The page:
Five Things We Learned from the Ravens' 44-16 win over the Tampa Bay Buccaneers
The Baltimore Sun's Matt Vensel looks back at the Ravens' dominant victory in the first preseason game.
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The Ravens should at least be a little concerned about the receivers behind Torrey Smith.
Of all the difficult personnel decisions the Ravens made in the offseason, the one that was scrutinized most was the trade of wide receiver Anquan Boldin to the San Francisco 49ers. No, it wasn't letting a future Hall-of-Famer in Ed Reed walk to a fellow AFC contender in Houston or not shelling out big bucks for potential one-hit wonders in Dannell Ellerbe and Paul Kruger. Those goodbyes were understandable. But how could the Ravens trade away this playoff hero because he refused to take a pay cut? Well, at the time it made sense, as I wrote on my blog. Boldin's production simply didn't match his cap hit and teams pay players not for what they have done for them in the past, but for what they will do in the future. Plus, the Ravens had a valuable weapon in tight end Dennis Pitta, who could take over for Boldin in the slot. Well, we know how all this turned out. Pitta is out for the season with a dislocated hip and the Ravens can't just press the reset button and get Boldin back on the roster. They will have to get by with what they have, which means that a couple off the team's young wide receivers will have to step up in 2013.
The most pressure will be on Torrey Smith, the third-year speedster out of Maryland. The expectation is that he will become quarterback Joe Flacco's favorite target and the hope is that Smith will prove that he is capable of being more than just a very dangerous deep threat. After a sluggish start to training camp -- maybe he was a little emotionally drained after his recent wedding? -- Smith has picked up his play. He had two catches for 16 yards in about a quarter against the Tampa Bay Buccaneers on Thursday night, but Smith isn't the concern. The Ravens strongly believe that he is ready to break out.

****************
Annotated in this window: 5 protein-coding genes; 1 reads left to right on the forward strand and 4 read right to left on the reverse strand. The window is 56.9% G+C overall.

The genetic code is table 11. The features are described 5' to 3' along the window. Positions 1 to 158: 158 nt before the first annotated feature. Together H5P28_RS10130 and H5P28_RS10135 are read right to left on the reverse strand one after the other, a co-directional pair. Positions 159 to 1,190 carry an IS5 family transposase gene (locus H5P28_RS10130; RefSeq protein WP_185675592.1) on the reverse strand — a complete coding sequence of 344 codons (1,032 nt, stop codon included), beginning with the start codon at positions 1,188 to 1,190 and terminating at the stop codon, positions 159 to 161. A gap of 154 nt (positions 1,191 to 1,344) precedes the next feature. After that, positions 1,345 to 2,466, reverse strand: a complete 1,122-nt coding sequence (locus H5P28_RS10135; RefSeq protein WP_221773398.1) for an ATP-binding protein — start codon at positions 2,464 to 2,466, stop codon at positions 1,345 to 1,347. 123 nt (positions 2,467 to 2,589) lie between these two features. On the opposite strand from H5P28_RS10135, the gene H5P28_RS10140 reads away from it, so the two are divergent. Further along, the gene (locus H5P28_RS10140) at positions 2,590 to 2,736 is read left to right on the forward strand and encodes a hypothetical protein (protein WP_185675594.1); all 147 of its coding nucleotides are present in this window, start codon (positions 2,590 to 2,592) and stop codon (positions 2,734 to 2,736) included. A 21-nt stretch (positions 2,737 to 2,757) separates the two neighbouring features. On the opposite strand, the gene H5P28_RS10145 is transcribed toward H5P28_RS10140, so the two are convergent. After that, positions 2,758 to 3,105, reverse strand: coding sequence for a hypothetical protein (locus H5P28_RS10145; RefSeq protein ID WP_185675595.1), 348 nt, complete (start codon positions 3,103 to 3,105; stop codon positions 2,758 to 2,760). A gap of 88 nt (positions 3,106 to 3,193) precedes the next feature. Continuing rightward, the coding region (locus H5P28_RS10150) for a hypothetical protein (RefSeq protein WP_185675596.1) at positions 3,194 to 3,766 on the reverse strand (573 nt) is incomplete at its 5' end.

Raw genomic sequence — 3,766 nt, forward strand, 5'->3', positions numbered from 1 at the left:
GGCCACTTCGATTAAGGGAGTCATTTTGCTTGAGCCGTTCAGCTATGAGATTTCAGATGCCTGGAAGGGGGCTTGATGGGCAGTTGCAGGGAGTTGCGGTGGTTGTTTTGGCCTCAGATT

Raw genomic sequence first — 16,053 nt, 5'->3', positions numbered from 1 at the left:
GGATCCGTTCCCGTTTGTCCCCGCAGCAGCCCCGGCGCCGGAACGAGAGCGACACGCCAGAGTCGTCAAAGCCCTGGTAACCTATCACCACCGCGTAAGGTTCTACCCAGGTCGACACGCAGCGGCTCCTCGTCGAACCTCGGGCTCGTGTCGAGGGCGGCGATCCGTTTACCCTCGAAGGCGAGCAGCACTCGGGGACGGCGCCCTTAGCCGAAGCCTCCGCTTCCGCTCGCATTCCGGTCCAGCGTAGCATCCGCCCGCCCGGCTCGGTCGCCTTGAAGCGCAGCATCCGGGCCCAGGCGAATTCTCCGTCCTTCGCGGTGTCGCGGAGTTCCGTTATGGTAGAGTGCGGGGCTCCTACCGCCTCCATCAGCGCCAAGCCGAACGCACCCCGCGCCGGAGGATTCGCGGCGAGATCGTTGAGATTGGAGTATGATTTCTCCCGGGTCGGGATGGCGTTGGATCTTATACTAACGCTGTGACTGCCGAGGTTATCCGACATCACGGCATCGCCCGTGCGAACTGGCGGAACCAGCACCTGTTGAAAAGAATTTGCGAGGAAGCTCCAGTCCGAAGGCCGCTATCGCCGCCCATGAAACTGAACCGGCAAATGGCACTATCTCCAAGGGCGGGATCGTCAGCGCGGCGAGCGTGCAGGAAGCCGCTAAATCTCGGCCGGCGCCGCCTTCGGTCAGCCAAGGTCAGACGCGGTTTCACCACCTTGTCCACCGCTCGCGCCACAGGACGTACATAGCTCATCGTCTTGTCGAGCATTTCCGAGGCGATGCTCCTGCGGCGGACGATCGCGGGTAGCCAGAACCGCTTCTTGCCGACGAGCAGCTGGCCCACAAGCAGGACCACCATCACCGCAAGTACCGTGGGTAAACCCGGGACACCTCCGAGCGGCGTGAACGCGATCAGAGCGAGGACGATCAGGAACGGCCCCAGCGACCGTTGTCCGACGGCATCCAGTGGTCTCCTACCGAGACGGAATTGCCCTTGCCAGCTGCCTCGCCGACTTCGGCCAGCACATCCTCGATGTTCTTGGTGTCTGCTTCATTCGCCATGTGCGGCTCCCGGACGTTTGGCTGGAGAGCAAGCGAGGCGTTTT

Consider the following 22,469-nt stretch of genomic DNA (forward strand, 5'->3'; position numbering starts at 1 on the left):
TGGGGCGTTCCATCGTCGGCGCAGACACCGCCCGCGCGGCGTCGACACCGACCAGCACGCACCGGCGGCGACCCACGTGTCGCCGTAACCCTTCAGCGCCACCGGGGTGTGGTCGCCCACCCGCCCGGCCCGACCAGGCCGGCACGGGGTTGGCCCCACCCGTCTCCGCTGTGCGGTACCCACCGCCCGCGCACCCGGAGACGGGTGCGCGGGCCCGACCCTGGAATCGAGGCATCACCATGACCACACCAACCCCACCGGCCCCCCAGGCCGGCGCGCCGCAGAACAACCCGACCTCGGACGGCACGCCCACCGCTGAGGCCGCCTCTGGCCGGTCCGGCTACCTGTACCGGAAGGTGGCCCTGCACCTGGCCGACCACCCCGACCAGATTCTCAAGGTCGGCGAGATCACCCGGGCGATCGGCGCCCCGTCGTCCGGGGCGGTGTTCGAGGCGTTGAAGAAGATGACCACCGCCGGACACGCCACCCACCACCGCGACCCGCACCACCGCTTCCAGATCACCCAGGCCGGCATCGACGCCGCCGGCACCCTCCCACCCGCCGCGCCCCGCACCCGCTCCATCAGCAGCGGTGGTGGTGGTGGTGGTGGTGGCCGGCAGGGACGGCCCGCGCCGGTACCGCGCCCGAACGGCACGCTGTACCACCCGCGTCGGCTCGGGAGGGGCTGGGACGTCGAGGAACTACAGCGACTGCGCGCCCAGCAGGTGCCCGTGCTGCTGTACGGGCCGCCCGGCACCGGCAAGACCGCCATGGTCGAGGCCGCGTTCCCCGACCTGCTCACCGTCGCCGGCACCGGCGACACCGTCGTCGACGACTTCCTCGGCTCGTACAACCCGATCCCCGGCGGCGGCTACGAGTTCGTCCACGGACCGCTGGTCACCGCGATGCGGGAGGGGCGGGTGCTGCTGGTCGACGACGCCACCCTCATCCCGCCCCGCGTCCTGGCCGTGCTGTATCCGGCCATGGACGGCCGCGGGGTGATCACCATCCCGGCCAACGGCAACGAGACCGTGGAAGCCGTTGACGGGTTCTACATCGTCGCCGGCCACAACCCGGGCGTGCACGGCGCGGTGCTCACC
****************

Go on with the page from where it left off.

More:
No, the worry is the other guys on the depth chart. And despite flashes of potential from Jacoby Jones, pictured, Tandon Doss and Deonte Thompson during training camp, Thursday's game did nothing to alleviate the concerns about the quality of the depth at wide receiver and quiet the grumbling about the Boldin deal. Those three players combined to catch just one of the five passes thrown their way -- a five-yard reception by Thompson, who, by the way, hobbled out of the stadium after the game with a soft boot on his foot. Jones was particularly disappointing, and it wasn't because of the one pass that clanked off of his hands on third down. No, Jones deserves some, if not all, of the blame for Flacco's first-quarter interception. Flacco fired a pass to the right sideline to Jones, who was supposed to be running a comeback route. Jones was jogging a comeback route, though, and didn't come back to the football, which allowed Buccaneers cornerback Danny Gorrer to jump in front of him for a nice interception.
That being said, it isn't time for the Ravens to hit the panic button -- and by that I mean hit the button to speed dial the agent for a free-agent wide receiver like Brandon Lloyd. If the Ravens believe in these young guys, they have to give them another preseason game or two to prove themselves. Besides, there is probably a reason why guys like Lloyd are still on the street. Doss and Thompson have fared pretty well in training camp. Doss always seems to be in position to make plays; he just has to start making them. And Thompson is a quick athlete whose route-running has been praised by the coaching staff without solicitation. They must prove they can do it in games, and they haven't yet, so concern is understandable. But there is no Boldin-type player out there. So, assuming that Thompson hasn't suffered an injury that could sideline him for an extended period of time, the Ravens should remain patient and give them more than a couple of quarters of preseason play to justify their position on the depth chart.